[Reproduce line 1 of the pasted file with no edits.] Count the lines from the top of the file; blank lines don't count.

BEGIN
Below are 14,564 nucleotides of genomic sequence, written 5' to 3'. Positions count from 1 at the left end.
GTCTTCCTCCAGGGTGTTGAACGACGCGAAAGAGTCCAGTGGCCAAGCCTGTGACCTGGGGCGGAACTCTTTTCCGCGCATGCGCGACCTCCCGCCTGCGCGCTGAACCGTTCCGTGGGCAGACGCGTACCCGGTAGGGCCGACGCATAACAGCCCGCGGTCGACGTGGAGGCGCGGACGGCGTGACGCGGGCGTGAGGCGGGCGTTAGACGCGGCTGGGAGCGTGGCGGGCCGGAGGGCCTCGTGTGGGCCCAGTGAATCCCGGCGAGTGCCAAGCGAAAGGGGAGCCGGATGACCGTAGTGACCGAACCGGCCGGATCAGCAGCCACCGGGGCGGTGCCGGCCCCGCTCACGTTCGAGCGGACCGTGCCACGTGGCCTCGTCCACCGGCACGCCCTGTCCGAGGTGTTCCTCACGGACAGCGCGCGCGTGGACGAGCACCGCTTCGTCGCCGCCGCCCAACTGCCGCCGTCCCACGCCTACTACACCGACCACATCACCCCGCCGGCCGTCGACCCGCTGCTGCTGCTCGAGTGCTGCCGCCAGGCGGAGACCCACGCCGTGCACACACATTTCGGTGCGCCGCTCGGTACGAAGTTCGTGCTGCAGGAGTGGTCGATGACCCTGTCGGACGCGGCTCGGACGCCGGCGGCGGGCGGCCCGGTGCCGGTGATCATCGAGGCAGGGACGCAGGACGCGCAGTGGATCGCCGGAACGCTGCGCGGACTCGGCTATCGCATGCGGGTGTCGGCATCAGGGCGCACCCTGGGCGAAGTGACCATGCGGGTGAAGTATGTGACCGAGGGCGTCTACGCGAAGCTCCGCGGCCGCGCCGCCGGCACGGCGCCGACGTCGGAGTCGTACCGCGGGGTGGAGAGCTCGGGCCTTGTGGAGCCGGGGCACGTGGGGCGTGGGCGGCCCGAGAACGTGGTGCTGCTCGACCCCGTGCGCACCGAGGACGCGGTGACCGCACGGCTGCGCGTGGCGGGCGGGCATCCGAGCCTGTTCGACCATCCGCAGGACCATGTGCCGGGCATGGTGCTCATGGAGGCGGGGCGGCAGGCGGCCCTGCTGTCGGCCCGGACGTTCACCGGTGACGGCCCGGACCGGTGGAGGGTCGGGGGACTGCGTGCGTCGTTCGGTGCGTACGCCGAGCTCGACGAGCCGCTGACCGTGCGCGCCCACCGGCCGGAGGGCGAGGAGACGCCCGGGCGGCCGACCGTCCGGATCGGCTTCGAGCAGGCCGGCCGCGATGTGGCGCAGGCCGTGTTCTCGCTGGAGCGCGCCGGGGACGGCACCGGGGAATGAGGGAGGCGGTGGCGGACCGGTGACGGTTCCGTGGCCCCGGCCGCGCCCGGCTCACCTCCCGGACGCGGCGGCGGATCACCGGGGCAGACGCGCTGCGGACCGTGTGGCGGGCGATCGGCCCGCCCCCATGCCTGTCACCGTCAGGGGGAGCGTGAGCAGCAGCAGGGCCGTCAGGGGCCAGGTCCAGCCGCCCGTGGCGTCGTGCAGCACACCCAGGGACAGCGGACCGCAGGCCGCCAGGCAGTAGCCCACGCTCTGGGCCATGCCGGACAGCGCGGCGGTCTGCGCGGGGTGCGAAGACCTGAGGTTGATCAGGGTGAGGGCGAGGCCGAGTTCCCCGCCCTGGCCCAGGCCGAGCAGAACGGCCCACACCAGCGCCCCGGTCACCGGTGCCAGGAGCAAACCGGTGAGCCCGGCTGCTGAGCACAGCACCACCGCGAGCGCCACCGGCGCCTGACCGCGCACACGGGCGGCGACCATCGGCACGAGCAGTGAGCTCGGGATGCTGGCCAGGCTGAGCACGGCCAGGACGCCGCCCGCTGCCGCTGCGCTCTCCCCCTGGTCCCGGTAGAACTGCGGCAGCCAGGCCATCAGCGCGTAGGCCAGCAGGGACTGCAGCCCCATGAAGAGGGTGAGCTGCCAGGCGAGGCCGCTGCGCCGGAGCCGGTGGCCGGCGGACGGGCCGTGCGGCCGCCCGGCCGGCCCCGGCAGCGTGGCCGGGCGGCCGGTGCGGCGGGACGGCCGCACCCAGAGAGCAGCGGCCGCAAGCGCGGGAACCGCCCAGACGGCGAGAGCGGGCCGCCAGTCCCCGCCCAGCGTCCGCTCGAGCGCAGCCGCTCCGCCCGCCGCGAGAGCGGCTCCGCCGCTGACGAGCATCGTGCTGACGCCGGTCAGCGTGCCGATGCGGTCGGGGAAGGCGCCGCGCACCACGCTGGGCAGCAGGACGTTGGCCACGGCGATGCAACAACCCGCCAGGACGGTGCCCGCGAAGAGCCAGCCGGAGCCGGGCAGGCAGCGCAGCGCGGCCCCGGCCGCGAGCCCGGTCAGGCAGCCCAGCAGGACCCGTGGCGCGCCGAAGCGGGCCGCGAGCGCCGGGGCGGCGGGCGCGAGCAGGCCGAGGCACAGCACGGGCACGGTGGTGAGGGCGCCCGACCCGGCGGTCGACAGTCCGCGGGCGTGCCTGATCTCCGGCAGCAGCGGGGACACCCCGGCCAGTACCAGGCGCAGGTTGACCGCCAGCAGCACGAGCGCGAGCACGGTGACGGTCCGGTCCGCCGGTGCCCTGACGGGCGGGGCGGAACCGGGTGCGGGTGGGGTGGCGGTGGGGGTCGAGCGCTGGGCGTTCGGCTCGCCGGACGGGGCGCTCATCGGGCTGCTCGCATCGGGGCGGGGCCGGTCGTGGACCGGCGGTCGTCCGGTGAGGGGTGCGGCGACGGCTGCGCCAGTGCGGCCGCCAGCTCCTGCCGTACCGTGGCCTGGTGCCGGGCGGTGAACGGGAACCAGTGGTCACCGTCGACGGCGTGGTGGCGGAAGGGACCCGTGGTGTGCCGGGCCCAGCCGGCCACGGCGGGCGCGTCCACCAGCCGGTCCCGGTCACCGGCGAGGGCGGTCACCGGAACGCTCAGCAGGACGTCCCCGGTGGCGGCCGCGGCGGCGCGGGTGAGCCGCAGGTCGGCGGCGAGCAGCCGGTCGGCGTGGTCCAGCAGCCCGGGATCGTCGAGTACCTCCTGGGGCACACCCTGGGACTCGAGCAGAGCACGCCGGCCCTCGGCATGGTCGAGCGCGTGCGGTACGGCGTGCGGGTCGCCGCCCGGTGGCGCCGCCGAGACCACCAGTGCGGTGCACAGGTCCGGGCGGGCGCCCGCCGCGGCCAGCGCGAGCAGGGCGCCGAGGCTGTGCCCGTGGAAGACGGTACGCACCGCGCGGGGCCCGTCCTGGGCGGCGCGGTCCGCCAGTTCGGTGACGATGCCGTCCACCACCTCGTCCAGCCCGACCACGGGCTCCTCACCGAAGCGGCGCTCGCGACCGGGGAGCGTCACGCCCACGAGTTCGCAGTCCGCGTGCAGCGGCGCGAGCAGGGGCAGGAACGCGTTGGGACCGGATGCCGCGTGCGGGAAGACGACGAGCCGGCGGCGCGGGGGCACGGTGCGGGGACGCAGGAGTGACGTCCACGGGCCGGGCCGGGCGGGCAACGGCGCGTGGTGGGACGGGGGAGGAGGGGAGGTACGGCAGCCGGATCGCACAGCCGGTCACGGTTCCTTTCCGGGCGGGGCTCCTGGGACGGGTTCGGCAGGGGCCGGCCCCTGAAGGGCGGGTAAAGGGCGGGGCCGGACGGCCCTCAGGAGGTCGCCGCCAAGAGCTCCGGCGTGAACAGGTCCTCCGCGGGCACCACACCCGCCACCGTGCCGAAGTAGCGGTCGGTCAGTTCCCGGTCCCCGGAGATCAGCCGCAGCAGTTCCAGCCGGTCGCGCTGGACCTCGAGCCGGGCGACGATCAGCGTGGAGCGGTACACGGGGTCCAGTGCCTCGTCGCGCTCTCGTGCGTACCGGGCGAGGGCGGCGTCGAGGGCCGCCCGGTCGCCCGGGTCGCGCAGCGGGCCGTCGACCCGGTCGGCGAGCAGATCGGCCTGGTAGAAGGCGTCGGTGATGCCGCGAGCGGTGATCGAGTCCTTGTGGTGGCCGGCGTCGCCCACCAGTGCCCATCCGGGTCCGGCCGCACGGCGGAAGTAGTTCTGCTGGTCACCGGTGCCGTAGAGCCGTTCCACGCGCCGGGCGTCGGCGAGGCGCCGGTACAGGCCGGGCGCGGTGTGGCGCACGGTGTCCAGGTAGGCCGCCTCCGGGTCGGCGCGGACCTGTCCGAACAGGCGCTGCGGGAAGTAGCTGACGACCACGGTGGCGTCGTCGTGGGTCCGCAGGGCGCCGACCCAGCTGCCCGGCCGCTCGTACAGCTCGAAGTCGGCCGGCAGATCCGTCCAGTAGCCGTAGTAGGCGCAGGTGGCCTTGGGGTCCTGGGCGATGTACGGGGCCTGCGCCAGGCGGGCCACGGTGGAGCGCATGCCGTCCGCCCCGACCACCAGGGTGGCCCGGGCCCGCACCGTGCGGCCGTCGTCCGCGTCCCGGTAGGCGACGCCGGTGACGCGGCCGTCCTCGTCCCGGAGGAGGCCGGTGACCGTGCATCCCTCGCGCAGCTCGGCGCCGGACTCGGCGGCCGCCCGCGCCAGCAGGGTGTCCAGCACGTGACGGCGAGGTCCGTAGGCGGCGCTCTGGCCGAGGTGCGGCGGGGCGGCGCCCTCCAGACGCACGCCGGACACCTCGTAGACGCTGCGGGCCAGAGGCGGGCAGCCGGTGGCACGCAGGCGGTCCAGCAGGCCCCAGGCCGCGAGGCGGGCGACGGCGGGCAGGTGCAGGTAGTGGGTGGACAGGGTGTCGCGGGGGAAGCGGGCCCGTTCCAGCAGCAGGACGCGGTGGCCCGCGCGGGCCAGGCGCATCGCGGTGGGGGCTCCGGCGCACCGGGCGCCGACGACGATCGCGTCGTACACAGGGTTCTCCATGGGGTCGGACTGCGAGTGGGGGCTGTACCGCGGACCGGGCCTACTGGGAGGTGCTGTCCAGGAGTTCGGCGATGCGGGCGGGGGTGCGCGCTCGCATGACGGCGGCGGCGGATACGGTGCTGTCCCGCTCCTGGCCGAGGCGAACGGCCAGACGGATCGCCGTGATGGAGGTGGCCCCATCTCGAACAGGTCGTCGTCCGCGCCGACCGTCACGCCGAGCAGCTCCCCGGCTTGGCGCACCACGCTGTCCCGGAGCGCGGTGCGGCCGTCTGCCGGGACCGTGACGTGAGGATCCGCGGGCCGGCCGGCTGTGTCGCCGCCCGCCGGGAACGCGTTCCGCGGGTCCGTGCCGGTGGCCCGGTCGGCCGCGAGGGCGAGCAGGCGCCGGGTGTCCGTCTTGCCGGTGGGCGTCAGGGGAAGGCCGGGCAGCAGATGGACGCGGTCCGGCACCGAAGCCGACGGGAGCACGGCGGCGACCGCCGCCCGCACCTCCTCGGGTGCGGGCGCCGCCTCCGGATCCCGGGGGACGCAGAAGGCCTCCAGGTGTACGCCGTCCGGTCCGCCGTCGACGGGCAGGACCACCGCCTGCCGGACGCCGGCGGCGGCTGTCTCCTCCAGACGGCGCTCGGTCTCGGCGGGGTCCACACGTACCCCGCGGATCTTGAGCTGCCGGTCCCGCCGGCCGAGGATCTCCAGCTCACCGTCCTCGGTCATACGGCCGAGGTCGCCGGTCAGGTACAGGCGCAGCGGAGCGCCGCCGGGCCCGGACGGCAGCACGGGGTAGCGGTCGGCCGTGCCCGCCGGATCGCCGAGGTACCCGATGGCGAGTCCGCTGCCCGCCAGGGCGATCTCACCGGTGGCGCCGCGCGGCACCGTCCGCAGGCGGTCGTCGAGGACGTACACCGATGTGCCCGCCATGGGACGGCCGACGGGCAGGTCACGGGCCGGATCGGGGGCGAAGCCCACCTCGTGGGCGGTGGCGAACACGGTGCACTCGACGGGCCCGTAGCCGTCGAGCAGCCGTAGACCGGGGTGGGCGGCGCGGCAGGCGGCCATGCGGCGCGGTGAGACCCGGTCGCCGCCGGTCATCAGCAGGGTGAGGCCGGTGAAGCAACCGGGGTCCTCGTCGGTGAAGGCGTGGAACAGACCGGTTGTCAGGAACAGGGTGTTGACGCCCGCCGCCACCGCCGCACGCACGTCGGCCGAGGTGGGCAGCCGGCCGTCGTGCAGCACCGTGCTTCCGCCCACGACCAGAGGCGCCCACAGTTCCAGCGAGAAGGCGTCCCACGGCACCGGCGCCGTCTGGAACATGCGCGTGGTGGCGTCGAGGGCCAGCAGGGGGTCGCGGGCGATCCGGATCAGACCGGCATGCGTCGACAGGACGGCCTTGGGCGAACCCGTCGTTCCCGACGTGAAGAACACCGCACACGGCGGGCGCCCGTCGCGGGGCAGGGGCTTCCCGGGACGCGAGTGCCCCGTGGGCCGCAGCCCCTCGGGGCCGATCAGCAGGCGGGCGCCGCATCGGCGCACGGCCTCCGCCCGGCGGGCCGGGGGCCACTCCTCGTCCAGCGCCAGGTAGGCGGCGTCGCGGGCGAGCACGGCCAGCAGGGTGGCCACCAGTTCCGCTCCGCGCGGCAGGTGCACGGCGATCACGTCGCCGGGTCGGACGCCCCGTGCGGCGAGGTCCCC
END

Below are 14,564 nucleotides of genomic sequence, written 5' to 3'. Positions count from 1 at the left end.